David Blunkett, Secretary of State for Education, said the increase of 1.1 per cent in the proportion of entries achieving grades A*-C - up to 55.8 per cent - showed good progress towards national targets. The rise is the biggest for five years. But 100,000 entries - 2 per cent - did not merit even the lowest of the eight grades. The figure was down 0.3 percentage points on last year.
Heads blamed the gap on examination league tables: rating schools according to the proportion of teenagers achieving five high-grade GCSEs encouraged them to neglect those of lower ability.
John Dunford, general secretary of the Secondary Heads Association, said: "The league tables ... encourage schools to concentrate on a very small part of the cohort at the C-D borderline. Any sensible measure of school performance should reflect performance across the full ability range."
David Hart, the general secretary of the National Association of Head Teachers, said: "The fact that there is a smaller increase in the success rate lower down the scale demonstrates that there is a polarisation between the educational haves and have-nots."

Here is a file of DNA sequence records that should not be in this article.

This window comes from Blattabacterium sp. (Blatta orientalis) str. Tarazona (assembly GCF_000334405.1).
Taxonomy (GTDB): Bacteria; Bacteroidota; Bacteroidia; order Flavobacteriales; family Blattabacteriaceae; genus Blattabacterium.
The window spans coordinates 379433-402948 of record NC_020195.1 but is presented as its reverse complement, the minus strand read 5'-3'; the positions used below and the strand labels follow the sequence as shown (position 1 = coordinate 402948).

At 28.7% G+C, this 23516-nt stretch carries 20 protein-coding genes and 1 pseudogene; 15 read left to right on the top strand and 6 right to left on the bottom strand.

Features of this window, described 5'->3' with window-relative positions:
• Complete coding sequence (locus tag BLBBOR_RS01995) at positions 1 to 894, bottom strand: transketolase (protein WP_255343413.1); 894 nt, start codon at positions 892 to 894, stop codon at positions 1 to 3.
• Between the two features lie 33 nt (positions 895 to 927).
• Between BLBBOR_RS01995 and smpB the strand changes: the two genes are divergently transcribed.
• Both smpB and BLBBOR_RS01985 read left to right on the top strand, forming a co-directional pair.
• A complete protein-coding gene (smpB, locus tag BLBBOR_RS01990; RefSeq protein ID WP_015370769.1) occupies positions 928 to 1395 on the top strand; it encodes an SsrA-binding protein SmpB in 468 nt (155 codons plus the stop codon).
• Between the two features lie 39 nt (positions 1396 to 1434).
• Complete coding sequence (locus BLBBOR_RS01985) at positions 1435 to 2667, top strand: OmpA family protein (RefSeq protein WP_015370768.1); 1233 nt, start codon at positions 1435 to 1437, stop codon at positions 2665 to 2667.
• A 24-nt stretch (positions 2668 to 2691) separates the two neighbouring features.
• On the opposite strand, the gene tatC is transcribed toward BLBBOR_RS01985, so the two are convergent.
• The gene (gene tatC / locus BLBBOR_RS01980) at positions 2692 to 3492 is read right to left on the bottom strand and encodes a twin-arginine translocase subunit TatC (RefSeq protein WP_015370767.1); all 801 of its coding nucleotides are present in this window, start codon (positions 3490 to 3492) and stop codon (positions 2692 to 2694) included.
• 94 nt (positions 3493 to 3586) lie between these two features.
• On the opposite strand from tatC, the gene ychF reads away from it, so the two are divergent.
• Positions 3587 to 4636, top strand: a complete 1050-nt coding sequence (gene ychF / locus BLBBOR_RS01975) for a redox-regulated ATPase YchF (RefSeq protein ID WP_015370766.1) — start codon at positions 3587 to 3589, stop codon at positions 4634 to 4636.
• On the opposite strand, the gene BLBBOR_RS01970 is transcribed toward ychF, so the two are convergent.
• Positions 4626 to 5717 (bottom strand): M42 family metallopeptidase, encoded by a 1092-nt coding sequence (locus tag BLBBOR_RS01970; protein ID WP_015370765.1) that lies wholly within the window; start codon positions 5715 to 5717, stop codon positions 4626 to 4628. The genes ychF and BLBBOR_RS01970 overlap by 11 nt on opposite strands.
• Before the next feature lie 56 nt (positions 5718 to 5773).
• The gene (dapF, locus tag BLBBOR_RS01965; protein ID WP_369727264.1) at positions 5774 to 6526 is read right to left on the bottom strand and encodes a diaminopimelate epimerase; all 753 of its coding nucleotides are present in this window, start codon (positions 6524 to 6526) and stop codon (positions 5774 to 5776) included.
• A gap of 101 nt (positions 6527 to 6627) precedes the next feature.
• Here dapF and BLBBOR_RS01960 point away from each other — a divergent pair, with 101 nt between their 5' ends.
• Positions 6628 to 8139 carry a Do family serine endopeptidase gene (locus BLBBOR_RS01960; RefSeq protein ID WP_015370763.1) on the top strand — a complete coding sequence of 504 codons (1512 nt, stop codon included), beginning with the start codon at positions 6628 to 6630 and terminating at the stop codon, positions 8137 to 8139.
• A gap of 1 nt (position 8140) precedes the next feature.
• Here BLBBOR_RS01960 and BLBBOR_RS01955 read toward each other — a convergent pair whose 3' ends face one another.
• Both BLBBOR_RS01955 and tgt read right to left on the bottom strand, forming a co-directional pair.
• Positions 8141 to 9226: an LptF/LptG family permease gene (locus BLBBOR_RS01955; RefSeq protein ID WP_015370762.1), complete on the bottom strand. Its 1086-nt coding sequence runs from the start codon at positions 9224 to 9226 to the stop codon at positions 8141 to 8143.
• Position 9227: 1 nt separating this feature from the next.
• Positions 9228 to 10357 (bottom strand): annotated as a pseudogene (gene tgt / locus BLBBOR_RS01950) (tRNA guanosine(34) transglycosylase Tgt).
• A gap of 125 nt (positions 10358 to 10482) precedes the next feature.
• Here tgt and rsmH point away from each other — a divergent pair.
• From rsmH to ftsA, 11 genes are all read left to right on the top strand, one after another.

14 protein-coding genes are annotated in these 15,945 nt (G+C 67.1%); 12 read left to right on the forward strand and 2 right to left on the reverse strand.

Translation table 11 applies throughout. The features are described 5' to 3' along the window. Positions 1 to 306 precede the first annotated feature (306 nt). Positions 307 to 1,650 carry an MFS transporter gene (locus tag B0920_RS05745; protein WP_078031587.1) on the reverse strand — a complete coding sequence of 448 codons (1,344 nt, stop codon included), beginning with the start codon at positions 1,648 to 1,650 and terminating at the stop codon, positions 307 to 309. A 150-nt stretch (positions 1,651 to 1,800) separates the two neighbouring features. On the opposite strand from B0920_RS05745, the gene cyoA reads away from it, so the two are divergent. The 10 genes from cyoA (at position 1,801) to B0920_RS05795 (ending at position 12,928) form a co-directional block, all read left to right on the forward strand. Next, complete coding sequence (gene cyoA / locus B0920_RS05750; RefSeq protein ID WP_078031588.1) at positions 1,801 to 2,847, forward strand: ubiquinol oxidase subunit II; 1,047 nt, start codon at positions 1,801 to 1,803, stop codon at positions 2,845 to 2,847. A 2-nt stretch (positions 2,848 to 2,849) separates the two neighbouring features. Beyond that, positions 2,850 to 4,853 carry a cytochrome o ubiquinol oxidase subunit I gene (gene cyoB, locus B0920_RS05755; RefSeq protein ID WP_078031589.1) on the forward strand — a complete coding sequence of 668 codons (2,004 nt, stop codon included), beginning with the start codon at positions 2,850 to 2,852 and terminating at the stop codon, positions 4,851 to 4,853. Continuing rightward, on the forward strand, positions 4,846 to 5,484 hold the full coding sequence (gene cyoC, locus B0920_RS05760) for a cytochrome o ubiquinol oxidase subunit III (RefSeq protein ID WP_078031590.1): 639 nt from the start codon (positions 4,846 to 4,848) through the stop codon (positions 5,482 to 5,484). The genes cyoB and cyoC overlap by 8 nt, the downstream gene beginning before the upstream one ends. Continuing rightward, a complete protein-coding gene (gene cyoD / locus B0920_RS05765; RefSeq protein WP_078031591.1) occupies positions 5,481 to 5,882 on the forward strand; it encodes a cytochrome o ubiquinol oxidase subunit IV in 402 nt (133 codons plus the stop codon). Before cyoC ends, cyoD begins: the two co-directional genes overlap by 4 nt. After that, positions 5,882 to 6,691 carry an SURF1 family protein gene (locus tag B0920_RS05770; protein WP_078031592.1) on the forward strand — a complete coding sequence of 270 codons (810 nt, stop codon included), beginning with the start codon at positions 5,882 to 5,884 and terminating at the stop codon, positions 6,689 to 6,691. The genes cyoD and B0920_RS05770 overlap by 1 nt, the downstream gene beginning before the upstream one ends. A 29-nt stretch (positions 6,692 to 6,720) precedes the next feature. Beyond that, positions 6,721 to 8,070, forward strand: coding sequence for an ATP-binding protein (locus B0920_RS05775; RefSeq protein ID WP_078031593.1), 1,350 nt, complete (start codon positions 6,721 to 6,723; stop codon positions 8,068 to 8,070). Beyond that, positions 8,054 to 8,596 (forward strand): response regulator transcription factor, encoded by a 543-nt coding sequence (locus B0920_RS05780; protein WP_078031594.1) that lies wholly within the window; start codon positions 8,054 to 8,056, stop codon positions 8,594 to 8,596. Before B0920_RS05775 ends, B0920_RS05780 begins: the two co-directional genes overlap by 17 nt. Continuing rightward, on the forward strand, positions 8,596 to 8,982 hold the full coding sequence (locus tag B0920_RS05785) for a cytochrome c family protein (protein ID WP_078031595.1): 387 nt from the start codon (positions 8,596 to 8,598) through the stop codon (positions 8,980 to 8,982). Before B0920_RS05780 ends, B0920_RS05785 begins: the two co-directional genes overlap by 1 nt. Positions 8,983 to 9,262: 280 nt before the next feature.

A government source said the claim was "utter rubbish"; there was no evidence schools were abandoning the slowest pupils to meet national targets for top grades. "These claims were made last year. Then, for the first time in four or five years, we had a reduction of 1 per cent in the numbers leaving without a single pass."
While the Conservatives called for an inquiry into whether standards were slipping, exam boards said they were as rigorous as ever and the Government pointed to studies set up by the Conservatives that showed GCSE was as challenging as ever.
Professor Alan Smithers, of Liverpool University, said that one reason for the improvement in the proportion getting the higher grades might be that schools were entering their weaker pupils for short-course GCSEs, now in their second year, and the Certificate of Achievement, designed for less able pupils.
Results for short courses, which account for 4 per cent of entries, were significantly below those for full courses.
Mr Blunkett said: "We have begun to offer 14 to 16-year-olds a more vocational route, with greater work-related learning. I believe this will help us to build on the welcome reduction we had last year in the number of young people leaving school without any qualifications."